It’s hard for me to imagine but I remember that there was a time when I would have trouble falling back asleep after finding a bug in my bed. I cannot really fathom why I would be so shaken up by one tiny creature, maybe it was my lack of familiarity. Even with my chemically treated mosquito net (ever watch a fly slowly slip into insanity as it inhales the toxic fumes, from your bed? It’s a somewhat bittersweet experience) I am happy to wake up and discover only one dead bug in the folds of my sheet. With the commencement of the rains bugs have made a comeback from their relatively limited showing during the hot season. I had almost forgotten how much I hated flies and mosquito bites; now I remember.
Having been raised in a society where even a drunk yes means no, I feel very much violated by flies. I yell and swear and swat at them but their advances are relentless. They touch me in places I do not feel comfortable being touched: my lips, my eyes, my nose, my ears. The other day I had a grasshopper crawl up my pants to my inner thigh. I tell them I’m tired, I really just wanted to nap, but their tiny feet awkwardly tickle me as they caress my legs. And cuts too. Any type of wound is treated like a desert oasis during a drought. They all brazenly crowd around my scratched raw mosquito bites, doing I’m not exactly sure what; but I don’t like it. I once had the great idea to use this weakness of flies to my advantage. I would wait until a cut of mine was covered in flies, then I would swat, and with their lust for blood or whatever they take from me, they would react too slowly and I would have killed many flies with one slap. If you’ve ever mistakenly bumped an open wound of yours against some hard object you’ll probably have trouble fathoming why I would think this was a good plan. I only tried once. My hatred of flies runs deep, but not deep enough to ignore the pain of slapping your own open wound. The worst part was watching the flies, who had all escaped, return to my newly throbbing cut not a full minute later.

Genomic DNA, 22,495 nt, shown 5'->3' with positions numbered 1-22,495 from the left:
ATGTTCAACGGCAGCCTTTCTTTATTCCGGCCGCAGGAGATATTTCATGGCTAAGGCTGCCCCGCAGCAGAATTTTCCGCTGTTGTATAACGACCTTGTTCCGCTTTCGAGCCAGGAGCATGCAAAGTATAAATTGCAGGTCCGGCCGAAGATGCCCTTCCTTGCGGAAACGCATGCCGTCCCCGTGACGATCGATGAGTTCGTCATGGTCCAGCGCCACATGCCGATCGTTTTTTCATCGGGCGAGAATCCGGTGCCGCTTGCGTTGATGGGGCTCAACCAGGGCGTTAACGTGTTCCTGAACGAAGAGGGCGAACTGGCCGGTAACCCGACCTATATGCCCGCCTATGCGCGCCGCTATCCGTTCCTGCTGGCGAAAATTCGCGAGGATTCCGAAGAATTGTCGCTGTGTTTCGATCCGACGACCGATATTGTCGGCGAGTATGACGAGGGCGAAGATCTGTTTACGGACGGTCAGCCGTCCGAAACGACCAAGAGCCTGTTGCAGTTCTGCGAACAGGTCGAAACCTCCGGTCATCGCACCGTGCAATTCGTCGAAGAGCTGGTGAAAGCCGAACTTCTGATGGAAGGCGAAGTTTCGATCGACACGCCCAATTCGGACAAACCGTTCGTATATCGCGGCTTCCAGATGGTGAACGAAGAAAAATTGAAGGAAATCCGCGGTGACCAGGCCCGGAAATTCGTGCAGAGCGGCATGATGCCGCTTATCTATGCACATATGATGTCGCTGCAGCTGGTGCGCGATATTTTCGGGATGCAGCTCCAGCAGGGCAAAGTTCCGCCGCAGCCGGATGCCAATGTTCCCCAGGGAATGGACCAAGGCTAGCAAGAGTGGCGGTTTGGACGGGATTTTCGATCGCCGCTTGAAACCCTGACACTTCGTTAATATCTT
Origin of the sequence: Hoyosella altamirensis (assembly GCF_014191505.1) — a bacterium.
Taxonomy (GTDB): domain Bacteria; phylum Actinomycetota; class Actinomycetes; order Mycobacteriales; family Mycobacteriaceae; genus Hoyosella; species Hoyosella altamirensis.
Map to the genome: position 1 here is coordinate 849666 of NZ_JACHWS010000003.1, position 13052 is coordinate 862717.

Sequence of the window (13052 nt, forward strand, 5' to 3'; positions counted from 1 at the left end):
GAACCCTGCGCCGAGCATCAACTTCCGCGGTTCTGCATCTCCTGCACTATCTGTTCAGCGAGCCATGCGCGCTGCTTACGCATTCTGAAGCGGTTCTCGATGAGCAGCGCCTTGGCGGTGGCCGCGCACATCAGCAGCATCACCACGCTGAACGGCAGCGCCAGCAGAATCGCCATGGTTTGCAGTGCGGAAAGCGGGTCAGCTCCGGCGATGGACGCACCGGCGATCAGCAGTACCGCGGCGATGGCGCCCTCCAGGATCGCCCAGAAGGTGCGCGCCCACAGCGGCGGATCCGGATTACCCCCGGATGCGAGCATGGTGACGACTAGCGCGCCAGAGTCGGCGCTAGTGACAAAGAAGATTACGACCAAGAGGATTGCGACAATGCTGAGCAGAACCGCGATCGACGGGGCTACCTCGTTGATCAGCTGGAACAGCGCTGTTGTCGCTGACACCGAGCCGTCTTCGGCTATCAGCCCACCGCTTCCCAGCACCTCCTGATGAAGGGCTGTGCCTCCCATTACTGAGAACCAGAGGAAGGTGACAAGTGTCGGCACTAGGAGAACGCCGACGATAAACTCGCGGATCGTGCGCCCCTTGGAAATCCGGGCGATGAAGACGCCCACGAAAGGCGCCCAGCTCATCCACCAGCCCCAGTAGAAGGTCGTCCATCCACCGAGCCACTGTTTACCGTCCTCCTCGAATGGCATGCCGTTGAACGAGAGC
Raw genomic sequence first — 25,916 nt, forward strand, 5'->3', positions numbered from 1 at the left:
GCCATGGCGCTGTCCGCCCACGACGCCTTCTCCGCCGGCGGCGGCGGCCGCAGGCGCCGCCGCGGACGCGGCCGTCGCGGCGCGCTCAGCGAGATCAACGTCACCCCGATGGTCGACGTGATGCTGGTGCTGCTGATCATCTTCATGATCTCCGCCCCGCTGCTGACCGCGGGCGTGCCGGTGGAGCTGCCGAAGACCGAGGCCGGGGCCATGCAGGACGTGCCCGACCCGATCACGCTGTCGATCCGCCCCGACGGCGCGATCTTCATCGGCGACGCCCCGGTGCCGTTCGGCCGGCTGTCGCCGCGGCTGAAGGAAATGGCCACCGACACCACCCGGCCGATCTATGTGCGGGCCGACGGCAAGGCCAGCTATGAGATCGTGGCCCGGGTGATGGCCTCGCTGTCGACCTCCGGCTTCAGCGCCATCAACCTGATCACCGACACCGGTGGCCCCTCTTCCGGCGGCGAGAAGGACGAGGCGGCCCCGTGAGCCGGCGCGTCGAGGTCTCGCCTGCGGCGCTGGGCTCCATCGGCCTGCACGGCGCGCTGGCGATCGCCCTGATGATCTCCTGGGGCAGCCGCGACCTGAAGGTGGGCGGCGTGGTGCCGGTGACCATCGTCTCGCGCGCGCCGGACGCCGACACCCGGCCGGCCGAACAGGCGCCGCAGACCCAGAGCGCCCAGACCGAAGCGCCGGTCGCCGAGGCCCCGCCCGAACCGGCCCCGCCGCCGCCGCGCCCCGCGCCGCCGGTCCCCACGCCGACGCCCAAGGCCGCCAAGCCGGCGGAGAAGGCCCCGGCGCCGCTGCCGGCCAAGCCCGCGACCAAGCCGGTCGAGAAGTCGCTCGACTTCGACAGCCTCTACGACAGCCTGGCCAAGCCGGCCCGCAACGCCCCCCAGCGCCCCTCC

I was confused about where all the bugs had gone during the hot season. Not that I complained or went looking for them but their relative absences was conspicuous. Now I know where they were, or at least all the earwigs. I had been sleeping outside during the hot season because it was absolutely too hot to sleep inside, so my mosquito net was set up out there. The first night it rained enough where I was forced to relocate under a roof I was too tired and grouchy from being woken up in the middle of the night to be bothered to move my mosquito net with me. But then laying in the dark trying to fall back asleep I kept feeling itchy. I know mephalquin can have strange side effects, but I hadn’t experienced this before. I felt like bugs were crawling all over me. It finally got so bad that I had to turn on my flashlight, and that’s when I found out that there were bugs crawling all over me. Earwigs. I killed all the ones I saw and tired to go back to sleep. A little later I felt like I had more bugs crawling on me. I killed those as well. And then again. I couldn’t figure out where these bugs were coming from. Eventually I just gave up and fell asleep. It took me a few days but I finally realized they were dropping down from my ceiling. It’s a nice straw area for them to live, except of course when it rains and becomes soggy, then they drop in to say hello. It’s much less of a problem now that it’s been raining for a few weeks and most have left their apparently seasonal home.
The newly vacated residence did not stay empty for long. Now at night I can hear something (originally I assumed they were termites but now I just don’t know, and they never show themselves) eating my beams at night. Every morning I have a pile of tiny wood shavings on my floor and at night I listen to their chewing and hope the wood is thick so that I have some time before the roof collapses. My host father said I could fumigate my room with a mixture of mosquito spray and engine oil. The bugs will apparently all die and fall from the ceiling, but I’m hesitant to expose my body to more poisons considering the aforementioned mosquito net and mephalquin.
Really there are just bugs everywhere now. There are these neat red fuzzy ones that remind me of grandmas in velour jumpsuits. There are neon green spiders that look like space probes, and red millipedes that look like stitches over a raw wound. There are so many bugs that reading or writing at night has become a huge nuisance. They are all attracted to any light and fly into your eyes until you give up. We cannot even eat with a flashlight on anymore. It’s better to keep it off and hope nothing’s swimming in our sauce rather than turn it on to see bugs land in the spotlighted food. I tell myself there are probably healthy macronutrients in the bugs I eat, but the buzzing from inside my douche quickly reminds me of the other, not quite as healthy, hosts the bugs might be carrying with them into my food. Ah well, such is life.